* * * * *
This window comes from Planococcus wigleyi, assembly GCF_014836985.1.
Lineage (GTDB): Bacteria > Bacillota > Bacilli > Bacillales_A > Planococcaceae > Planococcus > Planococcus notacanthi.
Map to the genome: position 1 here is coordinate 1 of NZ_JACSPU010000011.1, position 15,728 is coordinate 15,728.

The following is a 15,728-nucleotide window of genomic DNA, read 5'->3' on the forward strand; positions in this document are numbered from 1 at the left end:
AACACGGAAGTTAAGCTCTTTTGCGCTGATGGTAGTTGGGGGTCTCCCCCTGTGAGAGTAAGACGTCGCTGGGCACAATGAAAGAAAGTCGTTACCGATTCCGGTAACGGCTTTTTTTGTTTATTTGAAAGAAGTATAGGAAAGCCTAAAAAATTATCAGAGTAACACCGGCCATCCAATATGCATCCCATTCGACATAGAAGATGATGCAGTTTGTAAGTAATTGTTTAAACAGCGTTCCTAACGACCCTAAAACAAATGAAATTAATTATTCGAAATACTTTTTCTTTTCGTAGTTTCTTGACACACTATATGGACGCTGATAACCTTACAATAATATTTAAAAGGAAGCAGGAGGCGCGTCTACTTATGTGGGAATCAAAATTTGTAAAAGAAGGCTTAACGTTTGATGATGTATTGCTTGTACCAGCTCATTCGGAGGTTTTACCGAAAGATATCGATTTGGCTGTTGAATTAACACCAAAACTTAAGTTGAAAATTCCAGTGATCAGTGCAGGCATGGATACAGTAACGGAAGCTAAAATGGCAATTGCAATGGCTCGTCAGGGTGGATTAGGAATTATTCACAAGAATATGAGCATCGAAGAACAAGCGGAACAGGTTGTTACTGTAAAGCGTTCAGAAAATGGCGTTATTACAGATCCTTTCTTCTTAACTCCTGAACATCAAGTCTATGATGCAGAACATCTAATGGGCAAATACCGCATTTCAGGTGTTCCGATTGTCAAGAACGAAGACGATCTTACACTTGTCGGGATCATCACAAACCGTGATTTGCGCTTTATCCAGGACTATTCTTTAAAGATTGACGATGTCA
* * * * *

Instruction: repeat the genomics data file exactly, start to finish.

This window comes from Planococcus wigleyi, assembly GCF_014836985.1.
Lineage (GTDB): Bacteria > Bacillota > Bacilli > Bacillales_A > Planococcaceae > Planococcus > Planococcus notacanthi.
Map to the genome: position 1 here is coordinate 1 of NZ_JACSPU010000011.1, position 15,728 is coordinate 15,728.

The following is a 15,728-nucleotide window of genomic DNA, read 5'->3' on the forward strand; positions in this document are numbered from 1 at the left end:
AACACGGAAGTTAAGCTCTTTTGCGCTGATGGTAGTTGGGGGTCTCCCCCTGTGAGAGTAAGACGTCGCTGGGCACAATGAAAGAAAGTCGTTACCGATTCCGGTAACGGCTTTTTTTGTTTATTTGAAAGAAGTATAGGAAAGCCTAAAAAATTATCAGAGTAACACCGGCCATCCAATATGCATCCCATTCGACATAGAAGATGATGCAGTTTGTAAGTAATTGTTTAAACAGCGTTCCTAACGACCCTAAAACAAATGAAATTAATTATTCGAAATACTTTTTCTTTTCGTAGTTTCTTGACACACTATATGGACGCTGATAACCTTACAATAATATTTAAAAGGAAGCAGGAGGCGCGTCTACTTATGTGGGAATCAAAATTTGTAAAAGAAGGCTTAACGTTTGATGATGTATTGCTTGTACCAGCTCATTCGGAGGTTTTACCGAAAGATATCGATTTGGCTGTTGAATTAACACCAAAACTTAAGTTGAAAATTCCAGTGATCAGTGCAGGCATGGATACAGTAACGGAAGCTAAAATGGCAATTGCAATGGCTCGTCAGGGTGGATTAGGAATTATTCACAAGAATATGAGCATCGAAGAACAAGCGGAACAGGTTGTTACTGTAAAGCGTTCAGAAAATGGCGTTATTACAGATCCTTTCTTCTTAACTCCTGAACATCAAGTCTATGATGCAGAACATCTAATGGGCAAATACCGCATTTCAGGTGTTCCGATTGTCAAGAACGAAGACGATCTTACACTTGTCGGGATCATCACAAACCGTGATTTGCGCTTTATCCAGGACTATTCTTTAAAGATTGACGATGTCA